Tue, July 05, 2022

in-focus

Nobel Peace prizes for serving world leaders


The Nobel Peace Prize has been awarded to serving heads of state or government several times since the honour was first handed out in 1901. Colombian President Juan Manuel Santos receives it Saturday for his "resolute" efforts to end five decades of war in his country, as enshrined in a historic peace accord signed with the Revolutionary Armed Forces of Colombia (FARC).

Here are the precedents for Santos' honour:

- 2011: Ellen Johnson Sirleaf -
She was one of three women laureates along with Leymah Gbowee, also from Liberia, and Tawakkol Karman of Yemen. The committee highlighted "their non-violent struggle for the safety of women and for women's rights to full participation in peace-building work".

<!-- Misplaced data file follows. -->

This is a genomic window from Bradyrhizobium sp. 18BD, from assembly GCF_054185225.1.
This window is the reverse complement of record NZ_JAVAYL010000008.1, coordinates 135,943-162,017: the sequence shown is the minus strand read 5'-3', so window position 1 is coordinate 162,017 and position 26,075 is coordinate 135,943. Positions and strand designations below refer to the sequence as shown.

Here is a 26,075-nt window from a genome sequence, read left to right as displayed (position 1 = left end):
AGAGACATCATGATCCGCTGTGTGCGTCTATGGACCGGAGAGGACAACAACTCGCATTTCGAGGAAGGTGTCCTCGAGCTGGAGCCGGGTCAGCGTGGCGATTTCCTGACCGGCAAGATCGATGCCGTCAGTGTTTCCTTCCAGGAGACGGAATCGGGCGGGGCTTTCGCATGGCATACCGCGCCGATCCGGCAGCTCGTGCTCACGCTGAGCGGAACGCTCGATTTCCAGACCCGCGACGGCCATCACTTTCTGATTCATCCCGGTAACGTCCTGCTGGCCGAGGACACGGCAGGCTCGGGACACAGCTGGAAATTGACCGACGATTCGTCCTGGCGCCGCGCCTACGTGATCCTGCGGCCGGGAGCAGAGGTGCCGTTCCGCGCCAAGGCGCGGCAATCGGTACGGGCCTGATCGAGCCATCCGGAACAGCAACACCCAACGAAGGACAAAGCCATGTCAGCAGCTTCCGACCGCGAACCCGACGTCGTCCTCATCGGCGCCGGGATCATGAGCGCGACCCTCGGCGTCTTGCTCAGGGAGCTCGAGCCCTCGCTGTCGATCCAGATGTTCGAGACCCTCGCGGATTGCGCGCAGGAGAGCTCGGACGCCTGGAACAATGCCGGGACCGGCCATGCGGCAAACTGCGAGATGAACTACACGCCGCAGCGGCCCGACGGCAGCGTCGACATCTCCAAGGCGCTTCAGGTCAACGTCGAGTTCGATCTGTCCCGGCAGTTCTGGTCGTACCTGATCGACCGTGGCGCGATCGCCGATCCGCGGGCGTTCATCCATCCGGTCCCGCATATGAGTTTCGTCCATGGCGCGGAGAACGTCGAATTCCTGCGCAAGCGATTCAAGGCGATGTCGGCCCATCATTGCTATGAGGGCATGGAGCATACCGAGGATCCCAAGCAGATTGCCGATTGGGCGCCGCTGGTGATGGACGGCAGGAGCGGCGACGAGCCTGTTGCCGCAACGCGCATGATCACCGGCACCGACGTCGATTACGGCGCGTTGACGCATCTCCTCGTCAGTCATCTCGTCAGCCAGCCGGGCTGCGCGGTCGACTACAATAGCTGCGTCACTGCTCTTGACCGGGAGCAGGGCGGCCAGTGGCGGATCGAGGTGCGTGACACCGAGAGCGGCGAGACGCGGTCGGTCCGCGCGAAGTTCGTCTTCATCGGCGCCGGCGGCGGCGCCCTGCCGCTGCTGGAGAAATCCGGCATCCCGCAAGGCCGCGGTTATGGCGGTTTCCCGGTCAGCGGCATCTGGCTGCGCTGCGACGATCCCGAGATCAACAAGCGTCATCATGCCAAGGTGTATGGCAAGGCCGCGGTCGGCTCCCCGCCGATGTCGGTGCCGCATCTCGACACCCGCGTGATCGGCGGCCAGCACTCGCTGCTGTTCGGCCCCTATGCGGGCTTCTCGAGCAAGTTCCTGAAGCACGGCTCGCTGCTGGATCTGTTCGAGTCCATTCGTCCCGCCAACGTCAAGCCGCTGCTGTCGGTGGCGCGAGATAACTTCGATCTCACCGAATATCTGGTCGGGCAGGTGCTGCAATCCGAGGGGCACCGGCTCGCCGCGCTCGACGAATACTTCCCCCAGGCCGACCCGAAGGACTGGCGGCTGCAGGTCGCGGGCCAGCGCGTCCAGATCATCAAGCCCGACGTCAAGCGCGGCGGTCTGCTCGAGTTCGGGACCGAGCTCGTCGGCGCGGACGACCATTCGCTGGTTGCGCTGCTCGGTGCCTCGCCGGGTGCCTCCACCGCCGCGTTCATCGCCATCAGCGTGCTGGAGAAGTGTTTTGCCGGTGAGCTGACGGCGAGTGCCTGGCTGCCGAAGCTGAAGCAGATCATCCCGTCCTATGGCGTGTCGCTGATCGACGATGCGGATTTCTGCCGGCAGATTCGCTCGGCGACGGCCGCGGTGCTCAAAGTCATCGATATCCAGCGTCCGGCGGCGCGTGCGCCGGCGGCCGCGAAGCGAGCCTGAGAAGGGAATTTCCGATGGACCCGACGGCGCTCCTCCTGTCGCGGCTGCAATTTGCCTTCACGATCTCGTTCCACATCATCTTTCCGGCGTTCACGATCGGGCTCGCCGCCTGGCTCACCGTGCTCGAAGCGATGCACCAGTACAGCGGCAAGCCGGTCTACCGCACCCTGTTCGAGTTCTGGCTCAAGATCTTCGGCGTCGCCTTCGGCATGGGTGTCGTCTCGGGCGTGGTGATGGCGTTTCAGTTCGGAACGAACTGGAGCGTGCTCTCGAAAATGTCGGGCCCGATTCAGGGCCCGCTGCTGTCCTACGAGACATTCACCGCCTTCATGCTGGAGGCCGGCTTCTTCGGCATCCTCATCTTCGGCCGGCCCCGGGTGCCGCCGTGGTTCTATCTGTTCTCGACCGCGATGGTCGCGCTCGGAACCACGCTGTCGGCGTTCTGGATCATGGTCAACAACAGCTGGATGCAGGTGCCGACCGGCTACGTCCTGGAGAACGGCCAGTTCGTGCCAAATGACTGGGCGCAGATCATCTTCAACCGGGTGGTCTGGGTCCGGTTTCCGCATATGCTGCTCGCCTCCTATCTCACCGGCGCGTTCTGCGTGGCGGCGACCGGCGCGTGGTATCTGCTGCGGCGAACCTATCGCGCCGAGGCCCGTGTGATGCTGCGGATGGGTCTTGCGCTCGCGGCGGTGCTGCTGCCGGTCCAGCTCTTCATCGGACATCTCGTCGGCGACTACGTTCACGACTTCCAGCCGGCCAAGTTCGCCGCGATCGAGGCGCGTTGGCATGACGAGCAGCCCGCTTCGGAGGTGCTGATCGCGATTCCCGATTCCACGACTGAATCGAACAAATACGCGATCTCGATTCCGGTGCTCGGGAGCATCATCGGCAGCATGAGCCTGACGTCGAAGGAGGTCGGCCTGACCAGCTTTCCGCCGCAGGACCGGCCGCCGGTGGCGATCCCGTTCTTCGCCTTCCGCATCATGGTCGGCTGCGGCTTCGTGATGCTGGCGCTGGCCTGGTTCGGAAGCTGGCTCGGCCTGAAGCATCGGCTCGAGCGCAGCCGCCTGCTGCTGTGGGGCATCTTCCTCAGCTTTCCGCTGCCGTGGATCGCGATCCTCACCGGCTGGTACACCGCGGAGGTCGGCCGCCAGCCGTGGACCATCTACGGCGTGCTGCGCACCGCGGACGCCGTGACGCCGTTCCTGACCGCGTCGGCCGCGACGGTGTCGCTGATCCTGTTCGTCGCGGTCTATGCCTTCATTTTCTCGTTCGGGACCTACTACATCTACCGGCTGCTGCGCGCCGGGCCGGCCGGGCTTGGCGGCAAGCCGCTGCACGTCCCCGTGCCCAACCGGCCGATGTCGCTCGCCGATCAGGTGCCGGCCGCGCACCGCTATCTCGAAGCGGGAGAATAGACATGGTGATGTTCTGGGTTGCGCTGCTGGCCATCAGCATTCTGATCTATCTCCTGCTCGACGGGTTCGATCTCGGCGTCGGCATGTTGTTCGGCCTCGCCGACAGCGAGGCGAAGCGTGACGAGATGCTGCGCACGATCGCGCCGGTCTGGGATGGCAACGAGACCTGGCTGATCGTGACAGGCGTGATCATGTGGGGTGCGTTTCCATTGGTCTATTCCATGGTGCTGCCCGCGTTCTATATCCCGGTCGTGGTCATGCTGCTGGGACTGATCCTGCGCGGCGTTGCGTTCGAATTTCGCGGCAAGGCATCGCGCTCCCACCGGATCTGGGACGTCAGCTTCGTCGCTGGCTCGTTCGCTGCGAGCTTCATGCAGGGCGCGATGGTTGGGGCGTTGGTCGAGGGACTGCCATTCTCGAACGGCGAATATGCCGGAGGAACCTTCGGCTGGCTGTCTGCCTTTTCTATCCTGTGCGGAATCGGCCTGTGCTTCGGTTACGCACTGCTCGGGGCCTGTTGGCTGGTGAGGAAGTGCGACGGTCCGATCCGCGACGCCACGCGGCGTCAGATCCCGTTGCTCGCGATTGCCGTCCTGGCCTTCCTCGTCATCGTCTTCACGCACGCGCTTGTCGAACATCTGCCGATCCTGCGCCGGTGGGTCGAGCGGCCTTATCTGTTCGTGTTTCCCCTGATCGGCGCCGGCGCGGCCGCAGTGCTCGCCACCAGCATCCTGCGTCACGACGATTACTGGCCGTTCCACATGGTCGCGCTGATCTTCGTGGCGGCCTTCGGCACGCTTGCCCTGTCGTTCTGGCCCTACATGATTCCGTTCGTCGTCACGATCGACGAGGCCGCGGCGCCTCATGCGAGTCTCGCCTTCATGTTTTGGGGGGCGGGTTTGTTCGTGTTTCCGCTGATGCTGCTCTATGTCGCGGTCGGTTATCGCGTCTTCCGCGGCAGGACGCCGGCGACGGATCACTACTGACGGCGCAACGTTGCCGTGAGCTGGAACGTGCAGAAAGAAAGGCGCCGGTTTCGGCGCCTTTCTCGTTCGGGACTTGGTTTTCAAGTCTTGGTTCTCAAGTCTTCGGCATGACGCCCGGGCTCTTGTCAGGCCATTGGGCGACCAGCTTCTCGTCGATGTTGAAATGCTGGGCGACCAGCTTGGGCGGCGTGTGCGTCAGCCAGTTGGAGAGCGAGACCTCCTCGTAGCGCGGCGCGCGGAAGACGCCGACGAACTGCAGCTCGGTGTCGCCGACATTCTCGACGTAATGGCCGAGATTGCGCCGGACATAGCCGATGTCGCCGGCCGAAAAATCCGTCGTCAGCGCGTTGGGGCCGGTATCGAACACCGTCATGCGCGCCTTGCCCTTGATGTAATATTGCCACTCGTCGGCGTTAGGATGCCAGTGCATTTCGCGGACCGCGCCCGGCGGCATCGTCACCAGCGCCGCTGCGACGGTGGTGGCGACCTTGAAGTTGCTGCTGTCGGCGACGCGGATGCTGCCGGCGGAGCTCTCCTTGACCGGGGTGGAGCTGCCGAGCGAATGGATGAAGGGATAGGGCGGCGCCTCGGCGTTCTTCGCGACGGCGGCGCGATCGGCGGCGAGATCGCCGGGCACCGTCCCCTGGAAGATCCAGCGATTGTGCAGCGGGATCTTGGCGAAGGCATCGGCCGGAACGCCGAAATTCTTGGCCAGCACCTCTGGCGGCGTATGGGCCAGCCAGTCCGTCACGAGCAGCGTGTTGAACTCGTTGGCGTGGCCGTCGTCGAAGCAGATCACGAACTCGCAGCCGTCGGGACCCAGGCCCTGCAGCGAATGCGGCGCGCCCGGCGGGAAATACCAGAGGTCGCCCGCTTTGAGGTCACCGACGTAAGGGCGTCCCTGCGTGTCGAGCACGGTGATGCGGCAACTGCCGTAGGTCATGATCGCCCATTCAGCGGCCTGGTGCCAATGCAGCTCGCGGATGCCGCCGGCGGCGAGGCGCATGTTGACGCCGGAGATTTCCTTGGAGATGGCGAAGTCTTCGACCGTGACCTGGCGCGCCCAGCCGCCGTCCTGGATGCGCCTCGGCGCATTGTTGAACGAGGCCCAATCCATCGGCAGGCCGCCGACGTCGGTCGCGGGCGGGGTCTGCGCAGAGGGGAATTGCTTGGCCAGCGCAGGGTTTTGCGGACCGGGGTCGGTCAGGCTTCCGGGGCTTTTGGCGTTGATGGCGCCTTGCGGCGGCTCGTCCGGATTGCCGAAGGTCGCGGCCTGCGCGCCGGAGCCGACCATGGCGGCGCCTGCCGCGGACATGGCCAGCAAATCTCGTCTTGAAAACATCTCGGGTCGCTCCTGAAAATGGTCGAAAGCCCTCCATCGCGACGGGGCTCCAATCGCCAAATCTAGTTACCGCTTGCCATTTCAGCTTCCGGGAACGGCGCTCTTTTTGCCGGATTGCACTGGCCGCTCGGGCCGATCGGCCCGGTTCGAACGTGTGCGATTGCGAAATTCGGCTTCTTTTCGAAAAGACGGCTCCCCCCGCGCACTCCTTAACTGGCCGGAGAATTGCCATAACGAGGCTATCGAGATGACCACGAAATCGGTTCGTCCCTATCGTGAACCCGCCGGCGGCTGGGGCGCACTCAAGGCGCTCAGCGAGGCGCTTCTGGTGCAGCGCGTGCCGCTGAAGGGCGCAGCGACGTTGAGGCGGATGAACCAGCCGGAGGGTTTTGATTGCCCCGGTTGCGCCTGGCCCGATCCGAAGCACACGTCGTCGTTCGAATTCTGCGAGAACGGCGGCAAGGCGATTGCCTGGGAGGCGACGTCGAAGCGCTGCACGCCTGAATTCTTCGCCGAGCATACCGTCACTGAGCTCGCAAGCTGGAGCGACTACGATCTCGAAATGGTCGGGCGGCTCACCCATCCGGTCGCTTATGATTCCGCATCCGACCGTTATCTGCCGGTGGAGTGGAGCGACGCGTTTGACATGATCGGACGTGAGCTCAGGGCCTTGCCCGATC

- 2009: Barack Obama -
He was a surprise winner for his "extraordinary" diplomatic efforts on the international stage, just nine months after he took office.
The Nobel committee attached "special importance to Obama's vision and work for a world without nuclear weapons" and said he had created "a new climate in international politics".

- 2000: Kim Dae Jung -
He was a pro-democracy campaigner who became president of South Korea between 1998 and 2003. He won the prize in 2000, the year he helped organise a landmark reconciliation summit with North Korean leader Kim Jong-Il. Kim Dae-Jung died in 2006.

- 1994: Yitzhak Rabin -
Rabin, Shimon Peres and Palestinian leader Yasser Arafat jointly won the prize for their efforts to reach a peace deal between Israel and the Palestinians, resulting in the Oslo Agreement in 1993. At the time Rabin was prime minister and Peres foreign minister of Israel, while Arafat was later elected president of the Palestinian National Authority.
Their goal still eludes world leaders today however.

Published : December 10, 2016

By : Agence France-Presse Oslo